No, I am not going to give a spiritual talk. Please don’t run away just yet. To be fair, I may be pretty good at a spiritual talk and then you may regret having missed it.

Anyway, the reason for this post is because that’s what I have been practising for the last few months and technically, for the better part of this year. Do you recall when you first started blogging? Many years ago? I do. It was 11 years ago and I wrote a post about it right here, on this blog, if you recall.

A nostalgic trip down blogging lane

That post, written in November last year, was a reflection on how I began blogging without a care in the world for page views, comments or likes. I then moved on to actively pursuing the very things I had never cared about. That’s when the trouble started. And I mean that without any disrespect to those who pursue these things.

I tend to read a lot, mostly newsletters and articles by thought leaders and writers whom I follow. One such article was this one on ‘Addiction to Achievement.

I really do want you to read the whole post (warning: it’s a long article), but this line leapt out at me:

“Social Media amplifies our Achievement Addiction”

As a blogger who promotes content on social media I know this to be true. As a strategist who studies numbers and engagement metrics, it isn’t something I can run away from. I don’t want to, either, since I believe in the power of organic engagement.

However, the one thing I consciously started looking at was going back to the basic principle of all creative work:

Do it for its own sake.

When I write a piece of content on the blog, it’s because I want to. Always.

Every single thing that happens after I hit the ‘Publish’ button is not, technically, in my power to control.

For instance, here are some things that could happen:

  • Your audience may read the post
  • Other people will read the post
  • Other people may comment on the post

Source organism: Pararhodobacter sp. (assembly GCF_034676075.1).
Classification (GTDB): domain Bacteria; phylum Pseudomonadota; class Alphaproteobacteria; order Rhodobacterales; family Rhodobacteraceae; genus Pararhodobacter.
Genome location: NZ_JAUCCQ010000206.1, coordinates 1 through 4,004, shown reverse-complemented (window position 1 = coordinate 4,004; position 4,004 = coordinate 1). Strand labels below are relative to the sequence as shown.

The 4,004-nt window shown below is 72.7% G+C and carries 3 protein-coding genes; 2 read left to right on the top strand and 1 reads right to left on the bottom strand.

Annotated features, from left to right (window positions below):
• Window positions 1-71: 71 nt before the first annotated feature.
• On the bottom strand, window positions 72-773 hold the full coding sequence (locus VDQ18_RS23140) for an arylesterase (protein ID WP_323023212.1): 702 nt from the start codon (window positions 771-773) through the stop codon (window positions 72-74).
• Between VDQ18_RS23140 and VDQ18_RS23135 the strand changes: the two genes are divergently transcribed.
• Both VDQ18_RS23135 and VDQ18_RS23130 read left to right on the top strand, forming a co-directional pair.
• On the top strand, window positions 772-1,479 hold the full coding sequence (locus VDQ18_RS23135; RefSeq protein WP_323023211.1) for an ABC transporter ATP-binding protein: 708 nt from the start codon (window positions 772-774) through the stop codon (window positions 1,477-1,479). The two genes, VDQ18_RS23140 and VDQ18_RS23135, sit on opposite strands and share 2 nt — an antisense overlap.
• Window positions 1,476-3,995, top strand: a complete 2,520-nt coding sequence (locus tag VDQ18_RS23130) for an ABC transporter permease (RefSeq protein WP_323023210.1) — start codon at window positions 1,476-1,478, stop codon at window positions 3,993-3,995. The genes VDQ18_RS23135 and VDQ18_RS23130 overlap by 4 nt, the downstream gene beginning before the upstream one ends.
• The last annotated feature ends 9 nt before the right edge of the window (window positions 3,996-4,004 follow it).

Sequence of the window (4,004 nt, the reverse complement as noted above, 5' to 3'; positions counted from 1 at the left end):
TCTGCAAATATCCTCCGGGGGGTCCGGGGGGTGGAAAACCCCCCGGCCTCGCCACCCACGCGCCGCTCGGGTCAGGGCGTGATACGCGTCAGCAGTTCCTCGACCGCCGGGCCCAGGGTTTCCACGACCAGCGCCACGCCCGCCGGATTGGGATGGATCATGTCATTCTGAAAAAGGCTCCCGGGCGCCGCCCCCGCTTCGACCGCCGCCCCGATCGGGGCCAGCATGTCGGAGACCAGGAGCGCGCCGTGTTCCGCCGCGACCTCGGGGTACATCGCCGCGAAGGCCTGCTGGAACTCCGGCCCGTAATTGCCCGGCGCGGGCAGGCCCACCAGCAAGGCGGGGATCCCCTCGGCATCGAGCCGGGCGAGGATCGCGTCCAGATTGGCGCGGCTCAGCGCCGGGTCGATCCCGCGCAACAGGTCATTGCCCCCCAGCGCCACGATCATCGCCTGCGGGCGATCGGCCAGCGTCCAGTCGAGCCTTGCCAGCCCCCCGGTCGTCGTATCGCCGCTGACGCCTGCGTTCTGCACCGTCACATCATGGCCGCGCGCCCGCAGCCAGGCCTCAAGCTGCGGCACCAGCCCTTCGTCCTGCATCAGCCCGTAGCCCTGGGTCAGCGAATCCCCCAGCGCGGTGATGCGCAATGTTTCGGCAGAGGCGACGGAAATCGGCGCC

• Readers and fellow bloggers will/may share the post with their audience
  • Their audience may read your post (although more likely that they will read only the headline of this post on social media)
  • If your content is really good and of a high quality, it may begin to rank on Google
  • Weeks later, you may get a fresh set of eyes on the content when you re-share the post on social media

But, if you notice, from the entire list above the only thing you have any control over is the actual writing of the post; not the things that happen afterwards.

People don’t like being forcibly sold something. They would much rather find their way to it on their own. Wouldn’t you feel the same way? Just as a writer cannot force people to buy her books or leave favourable reviews, you can’t expect that everyone who reads your blog will think favourably of your work.

And here’s the thing: They don’t have to. Nobody has to.

Once we understand that, we let go of our attachment to our work’s outcome.

That, my friends, is the art of detachment. The only thing you can fully pour yourself into is the creative art of writing the post. That’s why it’s important to enjoy the effort of writing, not what will happen once you’ve written the post.

This habit, of detachment, is not easy to practise. Many of us fail (self included) on multiple occasions, simply because the very nature of social media validation keeps us hooked to the cycle of addiction.

So what can you do? These tips may help:

  1. Once you’ve written the post, don’t share it everywhere right away. Take a day or two to share it across all platforms. This helps with being intentional and mindful, thus taking away the drug-like high that can come from immediate ‘likes’ and ‘retweets’.
  2. Leave your phone in a different room for most of the day. I guarantee this helps.
  3. Walk away from the post soon after you publish it. As in, physically get up and walk away. This helps you process your feelings about the post before other people have had their say.
  4. Uninstall social media apps on your phone, especially the ones with notifications that tell you that someone has ‘liked’ your post.
  5. Turn off your phone’s push notifications. Any kind of validation can wait without getting you addicted into a loop of checking your phone.
  6. Bonus tip: Send your written piece to a critic, a friend who will critically look over the piece and point out any flaws. Not only will this keep you grounded. It will also remind you that not all ‘likes’ and ‘comments’ are created equal.

Do you know that a month ago, I was toying with the idea of shutting down this blog? Because I felt that I wasn’t doing justice to it? Today, I’ve made my decision.

I will keep this blog running for the simple reason that it is a place that I come to write when I feel like it and the truth? There is no addiction to achievement when it comes to this space and that makes it all the more important for me to keep this space of expression alive. For its own sake.

Laptop on a table with an open notebook and a pen placed on top of it.

13 thoughts on “Practising the art of Detachment as a Writer

  1. I am glad you are staying. I resonate with most of your points and those tips might come in handy. I miss those days when I had the option of choosing when I want to blog.

  2. First of all, I am so glad you aren’t discontinuing this blog. This is YOUR SPACE–the one that gives you such happiness, it reflects in every word that you choose with such love!